Booklet01A.jpg

Looking back via The Traveling Wilburys, the group’s success seems all the more remarkable because the first album is surely, even proudly, not a major statement. Even under the direction of Lynne, who seems incapable of not polishing a record till it gleams, it’s loose and funny, even goofy. It’s clearly a lark, which makes the offhanded, casual virtuosity of some of the songs all the more affecting, particularly the two big hits, which are sunny and warm, partially because they wryly acknowledge the mileage on these rock & roll veterans. “Handle With Care” and “End of the Line” are the two masterworks here, although Roy’s showcase, “Not Alone Anymore” — more grand and moving than anything on the Lynne-produced Mystery Girl — comes close in the stature, but its stylized melodrama is a ringer here: it, along with Dylan’s offhand heartbreak tune “Congratulations,” is the only slow thing here, and the rest of the album just overspills with good vibes, whether it’s Tom Petty’s lite reggae of “Last Night,” Jeff Lynne’s excellent Jerry Lee Lewis update “Rattled,” or Dylan’s very funny “Dirty World,” which is only slightly overshadowed by his very, very funny Springsteen swipe “Tweeter and the Monkey Man.” These high times keep The Traveling Wilburys fresh and fun years later, after Lynne’s production becomes an emblem of the time instead of transcending it. (The album contains two bonus tracks in this reissue, the excellent Harrison song “Maxine” — a low-key waltz that should have made the cut — and “Like a Ship,” a folky dirge that builds into ELO-esque pop which is pretty good but doesn’t have the effervescence of the rest.)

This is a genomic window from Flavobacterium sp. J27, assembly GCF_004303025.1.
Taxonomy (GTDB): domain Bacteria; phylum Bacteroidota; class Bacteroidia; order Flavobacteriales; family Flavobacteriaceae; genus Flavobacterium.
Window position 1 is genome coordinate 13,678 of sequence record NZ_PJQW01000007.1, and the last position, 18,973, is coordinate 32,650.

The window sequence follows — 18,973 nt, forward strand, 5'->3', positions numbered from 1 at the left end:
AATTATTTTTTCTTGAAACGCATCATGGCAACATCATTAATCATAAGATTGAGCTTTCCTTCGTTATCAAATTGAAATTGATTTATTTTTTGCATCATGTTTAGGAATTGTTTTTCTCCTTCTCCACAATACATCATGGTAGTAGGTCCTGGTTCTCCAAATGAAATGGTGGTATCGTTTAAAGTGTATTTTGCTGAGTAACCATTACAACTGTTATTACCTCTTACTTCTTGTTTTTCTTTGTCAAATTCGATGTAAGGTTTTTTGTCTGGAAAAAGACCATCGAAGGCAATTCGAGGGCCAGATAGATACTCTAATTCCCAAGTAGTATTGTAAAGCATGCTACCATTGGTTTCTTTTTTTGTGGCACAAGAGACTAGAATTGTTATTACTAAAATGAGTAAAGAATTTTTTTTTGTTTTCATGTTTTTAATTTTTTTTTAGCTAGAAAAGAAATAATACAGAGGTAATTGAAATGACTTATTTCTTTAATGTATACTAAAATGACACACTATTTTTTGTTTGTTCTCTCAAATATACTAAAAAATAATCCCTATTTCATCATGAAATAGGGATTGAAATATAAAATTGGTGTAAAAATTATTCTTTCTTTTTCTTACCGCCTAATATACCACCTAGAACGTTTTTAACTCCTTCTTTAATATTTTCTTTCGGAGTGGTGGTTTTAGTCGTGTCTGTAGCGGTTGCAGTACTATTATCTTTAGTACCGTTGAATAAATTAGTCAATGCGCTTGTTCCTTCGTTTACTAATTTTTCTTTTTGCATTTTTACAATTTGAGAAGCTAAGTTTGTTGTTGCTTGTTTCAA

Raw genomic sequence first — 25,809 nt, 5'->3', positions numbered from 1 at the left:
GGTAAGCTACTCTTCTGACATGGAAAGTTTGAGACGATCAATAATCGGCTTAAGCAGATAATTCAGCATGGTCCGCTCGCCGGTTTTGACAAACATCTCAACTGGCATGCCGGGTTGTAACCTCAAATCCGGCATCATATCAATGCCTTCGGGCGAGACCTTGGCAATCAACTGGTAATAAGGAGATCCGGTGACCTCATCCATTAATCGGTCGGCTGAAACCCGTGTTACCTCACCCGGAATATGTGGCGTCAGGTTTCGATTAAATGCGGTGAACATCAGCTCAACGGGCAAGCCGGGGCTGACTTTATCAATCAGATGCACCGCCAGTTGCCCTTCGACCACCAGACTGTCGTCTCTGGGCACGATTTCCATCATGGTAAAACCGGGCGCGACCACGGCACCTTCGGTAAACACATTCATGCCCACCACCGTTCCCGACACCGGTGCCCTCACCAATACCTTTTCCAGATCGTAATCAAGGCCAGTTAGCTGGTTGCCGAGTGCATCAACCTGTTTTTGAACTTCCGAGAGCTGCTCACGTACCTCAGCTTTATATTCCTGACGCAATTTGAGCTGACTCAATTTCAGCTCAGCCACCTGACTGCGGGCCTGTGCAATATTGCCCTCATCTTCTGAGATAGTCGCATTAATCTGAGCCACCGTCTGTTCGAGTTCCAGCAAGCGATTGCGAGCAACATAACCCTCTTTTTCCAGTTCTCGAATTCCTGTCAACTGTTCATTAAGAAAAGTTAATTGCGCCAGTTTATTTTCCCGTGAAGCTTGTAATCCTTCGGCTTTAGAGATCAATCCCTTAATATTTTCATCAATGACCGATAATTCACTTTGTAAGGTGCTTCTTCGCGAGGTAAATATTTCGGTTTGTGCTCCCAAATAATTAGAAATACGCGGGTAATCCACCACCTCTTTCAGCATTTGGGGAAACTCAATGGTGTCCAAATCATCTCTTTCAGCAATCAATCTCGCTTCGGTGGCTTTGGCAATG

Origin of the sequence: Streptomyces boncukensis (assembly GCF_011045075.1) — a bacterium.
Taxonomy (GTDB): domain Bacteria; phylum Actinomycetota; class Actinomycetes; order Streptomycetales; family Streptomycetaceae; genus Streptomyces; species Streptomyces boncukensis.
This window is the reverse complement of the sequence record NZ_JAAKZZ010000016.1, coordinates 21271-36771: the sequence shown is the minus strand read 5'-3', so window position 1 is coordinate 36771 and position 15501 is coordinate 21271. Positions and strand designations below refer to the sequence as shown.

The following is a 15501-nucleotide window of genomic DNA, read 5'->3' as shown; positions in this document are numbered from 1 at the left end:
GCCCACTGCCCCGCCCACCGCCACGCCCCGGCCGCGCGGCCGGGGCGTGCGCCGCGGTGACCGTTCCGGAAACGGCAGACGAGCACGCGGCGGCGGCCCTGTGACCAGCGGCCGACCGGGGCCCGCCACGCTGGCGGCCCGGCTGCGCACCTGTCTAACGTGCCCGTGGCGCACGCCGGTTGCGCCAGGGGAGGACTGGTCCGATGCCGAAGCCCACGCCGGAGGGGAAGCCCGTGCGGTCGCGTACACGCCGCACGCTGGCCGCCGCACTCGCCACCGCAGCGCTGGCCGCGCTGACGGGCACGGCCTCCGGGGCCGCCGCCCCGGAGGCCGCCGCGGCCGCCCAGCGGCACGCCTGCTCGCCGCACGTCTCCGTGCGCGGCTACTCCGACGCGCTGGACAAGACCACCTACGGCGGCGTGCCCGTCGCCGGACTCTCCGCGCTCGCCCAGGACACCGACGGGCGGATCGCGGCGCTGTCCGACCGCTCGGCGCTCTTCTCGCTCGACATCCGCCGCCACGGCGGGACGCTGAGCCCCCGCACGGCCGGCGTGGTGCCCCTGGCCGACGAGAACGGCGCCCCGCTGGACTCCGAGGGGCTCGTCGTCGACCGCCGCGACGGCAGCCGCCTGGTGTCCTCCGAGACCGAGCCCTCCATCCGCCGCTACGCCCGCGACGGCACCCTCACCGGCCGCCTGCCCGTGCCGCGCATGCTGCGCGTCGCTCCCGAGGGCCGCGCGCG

Booklet02A.jpg